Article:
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3 Hacks That Can Lower the Cost of Dating in Singapore

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Joanne Poh

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While singles in other countries scramble to download Tinder in the run-up to Valentines’ Day, in Singapore this happens a little earlier thanks to Chinese New Year and the nosy aunties the season brings.

Now, the prospect of finding lurve is already daunting enough without the thought of how expensive it can get, especially in Singapore where dinner and drinks can easily set you back over $100 if the treat’s on you.

Assuming you’re not a sweet young thing in search of a sugar daddy, here are three tips that can help you ensure dipping your toes into the dating pool doesn’t make you too poor.

 

Be yourself so you don’t attract materialistic people

I often hear Singaporean guys complaining about how materialistic their female counterparts are. But seriously, based on the number of guys who humblebrag about their lucrative jobs, show off their flashy cars and spend huge amounts of money on the first few dates, I can only say that they’re asking for it.

If you’re the kind of person who balks at spending more than $10 on a meal, taking your date to Cut by Wolfgang Puck on the first date is asking for trouble. If you want to meet someone whose spending habits and expectations mirror your own, you’ve got to first be true to yourself, instead of chickening out and falling into that very Singaporean trap of trying to “act rich”.

Think it’s ridiculous to spend exorbitant amounts on a date? Then say so. If you’re going out with someone whose lifestyle you can’t afford to keep up with, it’s better to know right away.

 

Time your dates so you avoid mealtimes

If you’re just getting to know a person, it’s totally reasonable to not want to spend your life savings trying to impress them.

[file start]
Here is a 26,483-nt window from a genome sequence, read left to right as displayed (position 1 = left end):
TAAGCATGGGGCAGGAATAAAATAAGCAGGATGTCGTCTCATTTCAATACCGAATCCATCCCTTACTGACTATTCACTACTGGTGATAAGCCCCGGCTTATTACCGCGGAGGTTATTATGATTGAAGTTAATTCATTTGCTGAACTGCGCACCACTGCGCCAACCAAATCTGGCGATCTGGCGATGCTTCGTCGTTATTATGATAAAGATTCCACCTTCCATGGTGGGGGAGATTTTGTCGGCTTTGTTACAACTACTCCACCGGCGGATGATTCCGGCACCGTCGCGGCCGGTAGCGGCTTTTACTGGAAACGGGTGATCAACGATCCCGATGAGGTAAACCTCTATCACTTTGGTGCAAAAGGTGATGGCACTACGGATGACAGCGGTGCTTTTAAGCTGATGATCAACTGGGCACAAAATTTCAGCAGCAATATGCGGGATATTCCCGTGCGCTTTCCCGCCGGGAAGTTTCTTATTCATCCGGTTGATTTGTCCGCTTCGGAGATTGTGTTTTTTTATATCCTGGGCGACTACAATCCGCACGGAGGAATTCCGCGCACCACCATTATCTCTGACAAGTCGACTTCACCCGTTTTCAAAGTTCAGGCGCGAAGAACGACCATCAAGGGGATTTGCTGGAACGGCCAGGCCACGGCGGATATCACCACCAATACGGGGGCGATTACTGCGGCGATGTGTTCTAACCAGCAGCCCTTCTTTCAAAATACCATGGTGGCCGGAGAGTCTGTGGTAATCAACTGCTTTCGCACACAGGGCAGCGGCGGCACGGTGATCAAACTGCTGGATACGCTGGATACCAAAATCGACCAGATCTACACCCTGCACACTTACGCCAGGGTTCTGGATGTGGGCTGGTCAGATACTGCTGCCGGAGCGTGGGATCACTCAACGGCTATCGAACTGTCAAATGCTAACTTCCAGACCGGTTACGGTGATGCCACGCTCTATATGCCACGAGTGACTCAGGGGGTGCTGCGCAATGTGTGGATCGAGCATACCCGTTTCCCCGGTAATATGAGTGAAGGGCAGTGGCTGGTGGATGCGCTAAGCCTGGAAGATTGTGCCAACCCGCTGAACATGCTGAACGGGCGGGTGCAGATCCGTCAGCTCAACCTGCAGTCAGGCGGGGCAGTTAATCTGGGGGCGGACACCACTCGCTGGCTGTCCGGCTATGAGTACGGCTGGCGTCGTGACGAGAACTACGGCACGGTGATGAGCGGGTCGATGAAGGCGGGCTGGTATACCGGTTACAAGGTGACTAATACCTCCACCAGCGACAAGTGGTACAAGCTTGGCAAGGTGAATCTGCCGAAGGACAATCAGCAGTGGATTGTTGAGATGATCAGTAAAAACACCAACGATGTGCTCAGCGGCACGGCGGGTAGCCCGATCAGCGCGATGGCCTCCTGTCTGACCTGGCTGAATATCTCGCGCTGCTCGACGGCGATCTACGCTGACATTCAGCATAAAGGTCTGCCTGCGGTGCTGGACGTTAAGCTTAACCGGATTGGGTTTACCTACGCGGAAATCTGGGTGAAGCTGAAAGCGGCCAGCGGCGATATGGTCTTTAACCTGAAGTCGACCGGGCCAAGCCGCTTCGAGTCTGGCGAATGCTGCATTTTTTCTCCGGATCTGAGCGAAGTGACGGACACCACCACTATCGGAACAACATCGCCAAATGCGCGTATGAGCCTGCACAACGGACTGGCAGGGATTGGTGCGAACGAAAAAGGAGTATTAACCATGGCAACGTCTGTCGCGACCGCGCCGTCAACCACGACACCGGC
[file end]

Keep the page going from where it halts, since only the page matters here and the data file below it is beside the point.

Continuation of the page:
And guess what, that classic evening of a dinner and drinks is one of the most expensive mistakes you can make, unless you’re planning to have an oyster omelette and Tiger Beer extravaganza at a kopitiam (in which case, he/she is a keeper).

To avoid spending a bomb and also give yourself the ability to terminate the date should it go awry, it’s smart to get your date to meet you before or after key mealtimes—say, 3pm just after lunch and before dinner, or 8:30pm after dinner. That way, you get to skip the cheesiness (and the cost) of the candlelit dinner in favour of a quick drink.

Of course, if things go well you’re free to extend the date. But if they don’t, you can always use the “other plans” exit strategy.

 

Focus on your common interests instead of eating and shopping

I have a friend who, for the entire duration of a four year relationship, spent every weekend with her boyfriend shopping at Orchard Road and having dinner at restaurants afterwards. Not only is that expensive, it’s also the sort of thing that’ll have you in a counselor’s office in a few years’ time wondering how to “put the spark back into” your relationship.

Instead of always defaulting to the usual cafe hopping/drink at a bar/brunch/lunch/dinner formula, focus on your common interests instead. This can often be cheaper than just consuming food and drinks everywhere you go. It also helps you feel more connected to your date, which means major brownie points.

If you and your date are the sporty sort, spend the day at the swimming pool, running your own crazy half-marathon, at the tennis court or jumping from the tops of buildings parkour-style. Whatever it is, it’s probably going to be cheaper than checking out yet another up-and-coming restaurant in the CBD area.

Okay, so maybe your date’s hobbies are a little too bizarre for you to comfortably participate in… we get that body modification and tarantula-collecting aren’t for everyone.

If you’re going to make it as a couple you’ve got to have some similar inclinations or interests, so explore those and hopefully you’ll find some less expensive (and less boring) ways to spend your evenings and weekends.

How do you date on a budget? Tell us in the comments!

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Joanne Poh

In my previous life, I was a property lawyer who spent most of my time struggling to get out of bed or stuck in peak hour traffic. These days, as a freelance commercial writer, I work in bed, on the beach, in parks and at cafes, all while being really frugal. I like helping other people save money so they can stop living lives they don't like.